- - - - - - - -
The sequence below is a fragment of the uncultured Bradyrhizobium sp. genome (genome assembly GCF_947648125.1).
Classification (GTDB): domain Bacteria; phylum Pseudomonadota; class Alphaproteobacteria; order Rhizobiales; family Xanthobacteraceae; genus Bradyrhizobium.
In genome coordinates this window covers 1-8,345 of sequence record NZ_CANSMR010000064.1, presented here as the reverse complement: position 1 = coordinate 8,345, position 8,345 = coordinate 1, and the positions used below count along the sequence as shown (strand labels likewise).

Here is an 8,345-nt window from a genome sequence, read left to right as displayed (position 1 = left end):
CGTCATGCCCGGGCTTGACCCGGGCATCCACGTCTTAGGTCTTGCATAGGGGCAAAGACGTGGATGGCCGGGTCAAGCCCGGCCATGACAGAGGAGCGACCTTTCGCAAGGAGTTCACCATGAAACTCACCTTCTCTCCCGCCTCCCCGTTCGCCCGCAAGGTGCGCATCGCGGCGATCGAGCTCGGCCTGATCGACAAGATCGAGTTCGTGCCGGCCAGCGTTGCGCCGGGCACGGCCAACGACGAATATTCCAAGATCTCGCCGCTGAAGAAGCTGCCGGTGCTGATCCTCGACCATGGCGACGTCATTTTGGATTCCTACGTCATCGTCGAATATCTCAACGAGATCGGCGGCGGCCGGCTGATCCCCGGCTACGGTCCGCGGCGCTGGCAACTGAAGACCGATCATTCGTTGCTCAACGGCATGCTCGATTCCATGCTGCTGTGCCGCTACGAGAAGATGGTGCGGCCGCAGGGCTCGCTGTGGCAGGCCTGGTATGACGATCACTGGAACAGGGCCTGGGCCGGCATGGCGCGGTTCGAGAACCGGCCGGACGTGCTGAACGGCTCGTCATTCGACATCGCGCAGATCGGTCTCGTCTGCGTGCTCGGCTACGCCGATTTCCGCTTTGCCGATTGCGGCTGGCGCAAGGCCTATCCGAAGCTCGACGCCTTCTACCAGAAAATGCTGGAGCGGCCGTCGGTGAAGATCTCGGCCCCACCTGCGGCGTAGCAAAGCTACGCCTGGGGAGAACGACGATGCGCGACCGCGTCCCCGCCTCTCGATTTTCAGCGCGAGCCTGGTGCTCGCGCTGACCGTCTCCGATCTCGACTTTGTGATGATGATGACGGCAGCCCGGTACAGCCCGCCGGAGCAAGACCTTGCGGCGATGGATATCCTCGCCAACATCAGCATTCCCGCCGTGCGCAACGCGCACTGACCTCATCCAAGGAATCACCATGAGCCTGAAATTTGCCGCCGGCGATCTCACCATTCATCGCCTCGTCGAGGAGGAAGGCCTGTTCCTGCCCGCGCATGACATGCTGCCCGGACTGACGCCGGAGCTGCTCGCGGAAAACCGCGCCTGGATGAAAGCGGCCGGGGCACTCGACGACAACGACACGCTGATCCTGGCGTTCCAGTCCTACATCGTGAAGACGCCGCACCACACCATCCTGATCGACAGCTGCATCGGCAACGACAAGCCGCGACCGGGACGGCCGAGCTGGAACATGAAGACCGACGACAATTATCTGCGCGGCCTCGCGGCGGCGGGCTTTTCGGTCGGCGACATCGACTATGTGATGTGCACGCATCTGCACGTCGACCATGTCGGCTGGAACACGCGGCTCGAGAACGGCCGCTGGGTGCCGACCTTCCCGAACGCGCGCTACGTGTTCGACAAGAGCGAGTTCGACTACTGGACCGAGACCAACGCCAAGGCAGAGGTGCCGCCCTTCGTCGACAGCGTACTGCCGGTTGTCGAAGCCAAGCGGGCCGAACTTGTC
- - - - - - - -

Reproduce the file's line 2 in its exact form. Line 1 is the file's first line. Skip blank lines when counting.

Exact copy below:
Classification (GTDB): domain Bacteria; phylum Pseudomonadota; class Alphaproteobacteria; order Rhizobiales; family Xanthobacteraceae; genus Bradyrhizobium.